Last week, I blogged Part One of this two part blog post. I suggested that a strange phenomenon is happening in the U.S. and around the world in Asia and Europe as well. It is the prolonging of adolescence and the delay of adulthood in young people. As I mentioned, several university deans have said to me: 26 is the new 18. Parents, teachers, coaches, and youth pastors have failed to prepare them for the world they will enter as adults. They don’t want to grow up.
So what is a society to do with these people? “The real heavy lifting may have to happen on the level of the culture itself,” suggest reporters Marc Schultz and Deirdre Van Dyke. “There was a time when people looked forward to taking on the mantle of adulthood. That time is past. Now our culture trains young people to fear it. Matt Swann, a 27-year-old who plans to go back to school said, ‘I don’t ever want a lawn. I don’t ever want to drive two hours to work. I do not want to be a parent. I mean, why would I? There’s so much fun to be had while you’re young.’”
How does this compare to life one hundred years ago? First of all, the term “adolescence” had just been invented and published by psychologist G. Stanley Hall in 1904. It is taken from the Latin root, “adolescere” meaning “to grow up.” Psychologist, Erik Erikson, characterized adolescence as a period of exploration and experimentation, a time when kids try on different roles, a period of coming to terms with one’s personal identity. Obviously, there’s no problem with experimenting. We all needed time to do that. But there is a difference between doing it at ages 16 to 22 and doing it at ages 28 to 35. And, there is a difference between experimenting and floundering. Prior to the origin of the term adolescence, a person was either a child or an adult. Through history, children were trained in rites of passage preparing them for adulthood, and they experienced rituals that clearly marked their entrance into adulthood. Professor Chap Clark writes, “As society has changed and become more and more relative, it took away markers defining young people’s movement from one developmental stage to another.” Eventually, we needed a term for this stage — and “adolescence” was born.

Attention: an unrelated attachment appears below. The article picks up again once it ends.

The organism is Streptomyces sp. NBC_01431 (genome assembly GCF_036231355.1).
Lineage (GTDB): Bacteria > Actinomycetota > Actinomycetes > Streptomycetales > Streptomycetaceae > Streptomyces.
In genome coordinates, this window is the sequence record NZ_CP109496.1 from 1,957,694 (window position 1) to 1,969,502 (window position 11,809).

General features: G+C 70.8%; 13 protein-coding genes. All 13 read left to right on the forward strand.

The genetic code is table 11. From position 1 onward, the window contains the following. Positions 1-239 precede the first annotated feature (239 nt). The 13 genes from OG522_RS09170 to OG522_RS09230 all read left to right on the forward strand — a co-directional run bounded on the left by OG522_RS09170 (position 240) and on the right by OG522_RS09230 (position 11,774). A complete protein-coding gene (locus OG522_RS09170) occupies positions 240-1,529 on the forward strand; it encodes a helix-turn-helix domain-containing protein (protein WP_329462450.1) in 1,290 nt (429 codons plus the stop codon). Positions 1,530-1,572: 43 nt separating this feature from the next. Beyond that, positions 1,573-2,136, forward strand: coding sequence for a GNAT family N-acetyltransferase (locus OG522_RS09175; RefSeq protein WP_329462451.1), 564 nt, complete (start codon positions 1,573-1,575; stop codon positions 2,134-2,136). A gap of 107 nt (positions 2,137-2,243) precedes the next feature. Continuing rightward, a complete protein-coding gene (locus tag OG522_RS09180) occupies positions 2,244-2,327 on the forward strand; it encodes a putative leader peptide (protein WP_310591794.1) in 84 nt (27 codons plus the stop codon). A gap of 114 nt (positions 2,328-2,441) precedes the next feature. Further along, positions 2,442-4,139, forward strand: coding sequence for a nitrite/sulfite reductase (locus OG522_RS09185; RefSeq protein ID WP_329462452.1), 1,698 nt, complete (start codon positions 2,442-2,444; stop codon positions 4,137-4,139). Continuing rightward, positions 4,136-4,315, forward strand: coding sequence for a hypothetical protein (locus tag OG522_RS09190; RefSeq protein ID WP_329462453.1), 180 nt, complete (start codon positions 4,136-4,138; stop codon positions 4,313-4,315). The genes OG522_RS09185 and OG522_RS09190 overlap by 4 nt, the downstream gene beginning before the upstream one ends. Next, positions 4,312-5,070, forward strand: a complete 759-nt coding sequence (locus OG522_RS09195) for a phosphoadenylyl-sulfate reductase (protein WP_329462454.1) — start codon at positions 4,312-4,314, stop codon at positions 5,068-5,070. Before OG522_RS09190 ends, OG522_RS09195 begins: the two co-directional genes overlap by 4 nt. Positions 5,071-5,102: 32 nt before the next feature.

In October 2008, BusinessWeek published an article by former House Speaker, Newt Gingrich, declaring war on adolescence. He suggests it’s time to put an end to it. As a social institution, it’s been a failure. The proof is all around us. It’s time to move on. “Returning to an earlier, more successful model of children rapidly assuming roles and responsibilities of adults would yield enormous benefit to society,” Gingrich argues. “Prior to the 19th century, its fair to say adolescence did not exist. Instead, there was virtually universal acceptance that puberty marked the transition from childhood to adulthood. Whether with the Bar Mitzvah and Bat Mitzvah ceremony of the Jewish faith, confirmation in the Catholic Church or any hundreds of rites of passage in societies around the planet, it was understood you were either a child or a young adult.” This was clearly true in the U.S. during the Revolutionary War. Benjamin Franklin finished school in Boston at 13, was apprenticed to his brother a printer and publisher, and moved immediately into adulthood. John Quincy Adams attended Leiden University at 13, and at 16 he was secretary to the U.S. delegation during the negotiations with Britain that ended the Revolution. Daniel Boone got his first rifle at 12, was an expert hunter at 13, and at 15 made a yearlong trek through the wilderness.
No doubt, life expectancies were shorter back then, but society proved that a young person could be challenged and rise to that challenge if empowered to do so. Adolescence was invented in the late 19th century to enable middle class families to keep their children out of sweatshops. But it has degenerated into a process of enforced boredom and age segregation that’s produced one of the most destructive social arrangements in human history. It’s time to change this — to shift to serious work, learning and responsibility at age 13 instead of 30. In other words, replace adolescence with young adulthood. This first means we must change the way we lead them as adults. We must lead the boys into manhood and the girls into womanhood.
We must find a way to respond to this challenge. It won’t go away if we fail. We, the adults in America, must help young people see adolescence as a “tollbooth” where they pay a price and progress through it, instead of a roadblock.
I welcome your thoughts.